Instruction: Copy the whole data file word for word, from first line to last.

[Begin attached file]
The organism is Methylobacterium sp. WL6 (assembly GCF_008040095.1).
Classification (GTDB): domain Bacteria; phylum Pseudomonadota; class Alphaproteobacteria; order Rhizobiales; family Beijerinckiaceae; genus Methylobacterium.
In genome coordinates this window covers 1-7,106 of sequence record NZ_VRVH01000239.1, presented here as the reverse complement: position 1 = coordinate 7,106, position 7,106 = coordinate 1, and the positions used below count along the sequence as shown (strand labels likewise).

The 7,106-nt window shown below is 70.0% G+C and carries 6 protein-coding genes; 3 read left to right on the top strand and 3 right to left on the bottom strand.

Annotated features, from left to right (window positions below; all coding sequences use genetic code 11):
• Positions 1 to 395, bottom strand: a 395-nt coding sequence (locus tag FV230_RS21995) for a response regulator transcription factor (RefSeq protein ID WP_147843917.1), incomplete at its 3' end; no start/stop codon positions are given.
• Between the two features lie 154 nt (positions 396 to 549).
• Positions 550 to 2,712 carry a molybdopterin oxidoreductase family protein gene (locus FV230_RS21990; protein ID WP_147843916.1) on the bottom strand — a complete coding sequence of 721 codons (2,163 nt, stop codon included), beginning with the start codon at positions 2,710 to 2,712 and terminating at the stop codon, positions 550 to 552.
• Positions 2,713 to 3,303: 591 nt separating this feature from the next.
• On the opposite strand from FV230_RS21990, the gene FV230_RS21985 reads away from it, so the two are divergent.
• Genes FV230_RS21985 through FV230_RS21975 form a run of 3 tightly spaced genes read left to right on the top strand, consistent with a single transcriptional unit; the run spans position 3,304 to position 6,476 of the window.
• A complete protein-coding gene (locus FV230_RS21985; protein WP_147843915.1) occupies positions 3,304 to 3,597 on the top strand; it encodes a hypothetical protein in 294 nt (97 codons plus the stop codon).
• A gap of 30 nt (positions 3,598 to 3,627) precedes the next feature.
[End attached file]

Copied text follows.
The organism is Methylobacterium sp. WL6 (assembly GCF_008040095.1).
Classification (GTDB): domain Bacteria; phylum Pseudomonadota; class Alphaproteobacteria; order Rhizobiales; family Beijerinckiaceae; genus Methylobacterium.
In genome coordinates this window covers 1-7,106 of sequence record NZ_VRVH01000239.1, presented here as the reverse complement: position 1 = coordinate 7,106, position 7,106 = coordinate 1, and the positions used below count along the sequence as shown (strand labels likewise).

The 7,106-nt window shown below is 70.0% G+C and carries 6 protein-coding genes; 3 read left to right on the top strand and 3 right to left on the bottom strand.

Annotated features, from left to right (window positions below; all coding sequences use genetic code 11):
• Positions 1 to 395, bottom strand: a 395-nt coding sequence (locus tag FV230_RS21995) for a response regulator transcription factor (RefSeq protein ID WP_147843917.1), incomplete at its 3' end; no start/stop codon positions are given.
• Between the two features lie 154 nt (positions 396 to 549).
• Positions 550 to 2,712 carry a molybdopterin oxidoreductase family protein gene (locus FV230_RS21990; protein ID WP_147843916.1) on the bottom strand — a complete coding sequence of 721 codons (2,163 nt, stop codon included), beginning with the start codon at positions 2,710 to 2,712 and terminating at the stop codon, positions 550 to 552.
• Positions 2,713 to 3,303: 591 nt separating this feature from the next.
• On the opposite strand from FV230_RS21990, the gene FV230_RS21985 reads away from it, so the two are divergent.
• Genes FV230_RS21985 through FV230_RS21975 form a run of 3 tightly spaced genes read left to right on the top strand, consistent with a single transcriptional unit; the run spans position 3,304 to position 6,476 of the window.
• A complete protein-coding gene (locus FV230_RS21985; protein WP_147843915.1) occupies positions 3,304 to 3,597 on the top strand; it encodes a hypothetical protein in 294 nt (97 codons plus the stop codon).
• A gap of 30 nt (positions 3,598 to 3,627) precedes the next feature.